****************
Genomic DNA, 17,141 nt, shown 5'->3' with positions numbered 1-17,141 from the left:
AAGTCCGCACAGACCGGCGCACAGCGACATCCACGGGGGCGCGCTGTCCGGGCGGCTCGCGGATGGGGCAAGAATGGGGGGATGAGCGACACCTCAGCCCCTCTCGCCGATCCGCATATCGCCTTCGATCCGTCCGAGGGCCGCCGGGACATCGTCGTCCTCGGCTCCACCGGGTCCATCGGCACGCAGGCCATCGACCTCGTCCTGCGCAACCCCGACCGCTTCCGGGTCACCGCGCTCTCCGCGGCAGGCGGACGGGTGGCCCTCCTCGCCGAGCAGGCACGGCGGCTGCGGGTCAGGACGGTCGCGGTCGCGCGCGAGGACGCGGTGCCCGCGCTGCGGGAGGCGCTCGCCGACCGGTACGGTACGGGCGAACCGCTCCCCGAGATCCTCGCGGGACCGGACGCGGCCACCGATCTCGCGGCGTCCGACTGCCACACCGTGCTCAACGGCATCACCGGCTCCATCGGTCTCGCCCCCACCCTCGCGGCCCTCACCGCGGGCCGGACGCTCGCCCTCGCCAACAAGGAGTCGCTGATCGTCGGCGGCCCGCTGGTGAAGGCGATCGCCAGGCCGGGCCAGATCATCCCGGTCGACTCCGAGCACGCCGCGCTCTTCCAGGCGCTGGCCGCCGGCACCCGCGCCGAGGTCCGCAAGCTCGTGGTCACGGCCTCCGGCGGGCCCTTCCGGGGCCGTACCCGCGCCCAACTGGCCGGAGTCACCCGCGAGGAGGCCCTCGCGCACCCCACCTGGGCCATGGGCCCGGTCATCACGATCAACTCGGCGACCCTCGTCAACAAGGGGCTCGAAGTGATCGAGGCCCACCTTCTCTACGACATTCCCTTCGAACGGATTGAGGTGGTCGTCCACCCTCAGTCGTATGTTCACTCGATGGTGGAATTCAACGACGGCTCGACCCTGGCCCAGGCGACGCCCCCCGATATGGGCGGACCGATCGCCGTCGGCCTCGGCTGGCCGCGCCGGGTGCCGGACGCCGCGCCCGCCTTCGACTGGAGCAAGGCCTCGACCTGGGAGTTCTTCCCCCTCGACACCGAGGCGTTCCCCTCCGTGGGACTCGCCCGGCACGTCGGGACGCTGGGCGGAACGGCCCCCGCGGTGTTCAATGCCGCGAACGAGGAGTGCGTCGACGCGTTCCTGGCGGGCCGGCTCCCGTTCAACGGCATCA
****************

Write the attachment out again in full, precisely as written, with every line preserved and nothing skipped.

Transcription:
Genomic DNA, 17,141 nt, shown 5'->3' with positions numbered 1-17,141 from the left:
AAGTCCGCACAGACCGGCGCACAGCGACATCCACGGGGGCGCGCTGTCCGGGCGGCTCGCGGATGGGGCAAGAATGGGGGGATGAGCGACACCTCAGCCCCTCTCGCCGATCCGCATATCGCCTTCGATCCGTCCGAGGGCCGCCGGGACATCGTCGTCCTCGGCTCCACCGGGTCCATCGGCACGCAGGCCATCGACCTCGTCCTGCGCAACCCCGACCGCTTCCGGGTCACCGCGCTCTCCGCGGCAGGCGGACGGGTGGCCCTCCTCGCCGAGCAGGCACGGCGGCTGCGGGTCAGGACGGTCGCGGTCGCGCGCGAGGACGCGGTGCCCGCGCTGCGGGAGGCGCTCGCCGACCGGTACGGTACGGGCGAACCGCTCCCCGAGATCCTCGCGGGACCGGACGCGGCCACCGATCTCGCGGCGTCCGACTGCCACACCGTGCTCAACGGCATCACCGGCTCCATCGGTCTCGCCCCCACCCTCGCGGCCCTCACCGCGGGCCGGACGCTCGCCCTCGCCAACAAGGAGTCGCTGATCGTCGGCGGCCCGCTGGTGAAGGCGATCGCCAGGCCGGGCCAGATCATCCCGGTCGACTCCGAGCACGCCGCGCTCTTCCAGGCGCTGGCCGCCGGCACCCGCGCCGAGGTCCGCAAGCTCGTGGTCACGGCCTCCGGCGGGCCCTTCCGGGGCCGTACCCGCGCCCAACTGGCCGGAGTCACCCGCGAGGAGGCCCTCGCGCACCCCACCTGGGCCATGGGCCCGGTCATCACGATCAACTCGGCGACCCTCGTCAACAAGGGGCTCGAAGTGATCGAGGCCCACCTTCTCTACGACATTCCCTTCGAACGGATTGAGGTGGTCGTCCACCCTCAGTCGTATGTTCACTCGATGGTGGAATTCAACGACGGCTCGACCCTGGCCCAGGCGACGCCCCCCGATATGGGCGGACCGATCGCCGTCGGCCTCGGCTGGCCGCGCCGGGTGCCGGACGCCGCGCCCGCCTTCGACTGGAGCAAGGCCTCGACCTGGGAGTTCTTCCCCCTCGACACCGAGGCGTTCCCCTCCGTGGGACTCGCCCGGCACGTCGGGACGCTGGGCGGAACGGCCCCCGCGGTGTTCAATGCCGCGAACGAGGAGTGCGTCGACGCGTTCCTGGCGGGCCGGCTCCCGTTCAACGGCATCA